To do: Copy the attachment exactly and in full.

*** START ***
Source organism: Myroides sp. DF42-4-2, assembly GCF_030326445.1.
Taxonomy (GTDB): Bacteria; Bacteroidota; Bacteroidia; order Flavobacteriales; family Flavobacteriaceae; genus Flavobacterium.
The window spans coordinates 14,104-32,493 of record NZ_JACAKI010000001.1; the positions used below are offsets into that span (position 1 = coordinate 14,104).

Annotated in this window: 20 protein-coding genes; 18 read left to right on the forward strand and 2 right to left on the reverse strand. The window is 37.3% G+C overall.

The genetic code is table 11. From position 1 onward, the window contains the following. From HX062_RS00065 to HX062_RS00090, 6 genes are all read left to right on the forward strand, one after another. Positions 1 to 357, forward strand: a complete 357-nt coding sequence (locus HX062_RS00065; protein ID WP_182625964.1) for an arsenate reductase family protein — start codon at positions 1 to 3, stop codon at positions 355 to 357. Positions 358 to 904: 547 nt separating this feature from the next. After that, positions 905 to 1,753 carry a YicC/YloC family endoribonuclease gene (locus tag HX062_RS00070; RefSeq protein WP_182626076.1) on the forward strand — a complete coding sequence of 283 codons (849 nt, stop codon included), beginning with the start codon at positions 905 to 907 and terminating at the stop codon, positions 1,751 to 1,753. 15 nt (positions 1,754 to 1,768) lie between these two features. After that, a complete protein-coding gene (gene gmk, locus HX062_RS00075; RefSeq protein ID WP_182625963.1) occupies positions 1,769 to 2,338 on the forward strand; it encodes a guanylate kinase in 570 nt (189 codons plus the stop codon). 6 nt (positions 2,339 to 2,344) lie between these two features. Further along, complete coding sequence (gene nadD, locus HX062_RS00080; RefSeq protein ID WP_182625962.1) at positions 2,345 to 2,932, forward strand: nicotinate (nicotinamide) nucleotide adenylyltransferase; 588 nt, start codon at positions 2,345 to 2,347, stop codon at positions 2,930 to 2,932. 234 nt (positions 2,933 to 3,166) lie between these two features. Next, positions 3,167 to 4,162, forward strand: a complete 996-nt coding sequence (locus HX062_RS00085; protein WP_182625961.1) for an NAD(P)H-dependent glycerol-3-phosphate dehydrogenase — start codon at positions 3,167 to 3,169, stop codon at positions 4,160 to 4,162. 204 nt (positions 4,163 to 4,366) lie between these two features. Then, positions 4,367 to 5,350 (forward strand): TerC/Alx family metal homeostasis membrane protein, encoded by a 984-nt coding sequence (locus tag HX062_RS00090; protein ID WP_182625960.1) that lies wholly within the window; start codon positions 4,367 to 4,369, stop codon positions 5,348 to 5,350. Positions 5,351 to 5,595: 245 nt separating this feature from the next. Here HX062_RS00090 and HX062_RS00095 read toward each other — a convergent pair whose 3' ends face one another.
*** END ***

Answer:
Source organism: Myroides sp. DF42-4-2, assembly GCF_030326445.1.
Taxonomy (GTDB): Bacteria; Bacteroidota; Bacteroidia; order Flavobacteriales; family Flavobacteriaceae; genus Flavobacterium.
The window spans coordinates 14,104-32,493 of record NZ_JACAKI010000001.1; the positions used below are offsets into that span (position 1 = coordinate 14,104).

Annotated in this window: 20 protein-coding genes; 18 read left to right on the forward strand and 2 right to left on the reverse strand. The window is 37.3% G+C overall.

The genetic code is table 11. From position 1 onward, the window contains the following. From HX062_RS00065 to HX062_RS00090, 6 genes are all read left to right on the forward strand, one after another. Positions 1 to 357, forward strand: a complete 357-nt coding sequence (locus HX062_RS00065; protein ID WP_182625964.1) for an arsenate reductase family protein — start codon at positions 1 to 3, stop codon at positions 355 to 357. Positions 358 to 904: 547 nt separating this feature from the next. After that, positions 905 to 1,753 carry a YicC/YloC family endoribonuclease gene (locus tag HX062_RS00070; RefSeq protein WP_182626076.1) on the forward strand — a complete coding sequence of 283 codons (849 nt, stop codon included), beginning with the start codon at positions 905 to 907 and terminating at the stop codon, positions 1,751 to 1,753. 15 nt (positions 1,754 to 1,768) lie between these two features. After that, a complete protein-coding gene (gene gmk, locus HX062_RS00075; RefSeq protein ID WP_182625963.1) occupies positions 1,769 to 2,338 on the forward strand; it encodes a guanylate kinase in 570 nt (189 codons plus the stop codon). 6 nt (positions 2,339 to 2,344) lie between these two features. Further along, complete coding sequence (gene nadD, locus HX062_RS00080; RefSeq protein ID WP_182625962.1) at positions 2,345 to 2,932, forward strand: nicotinate (nicotinamide) nucleotide adenylyltransferase; 588 nt, start codon at positions 2,345 to 2,347, stop codon at positions 2,930 to 2,932. 234 nt (positions 2,933 to 3,166) lie between these two features. Next, positions 3,167 to 4,162, forward strand: a complete 996-nt coding sequence (locus HX062_RS00085; protein WP_182625961.1) for an NAD(P)H-dependent glycerol-3-phosphate dehydrogenase — start codon at positions 3,167 to 3,169, stop codon at positions 4,160 to 4,162. 204 nt (positions 4,163 to 4,366) lie between these two features. Then, positions 4,367 to 5,350 (forward strand): TerC/Alx family metal homeostasis membrane protein, encoded by a 984-nt coding sequence (locus tag HX062_RS00090; protein ID WP_182625960.1) that lies wholly within the window; start codon positions 4,367 to 4,369, stop codon positions 5,348 to 5,350. Positions 5,351 to 5,595: 245 nt separating this feature from the next. Here HX062_RS00090 and HX062_RS00095 read toward each other — a convergent pair whose 3' ends face one another.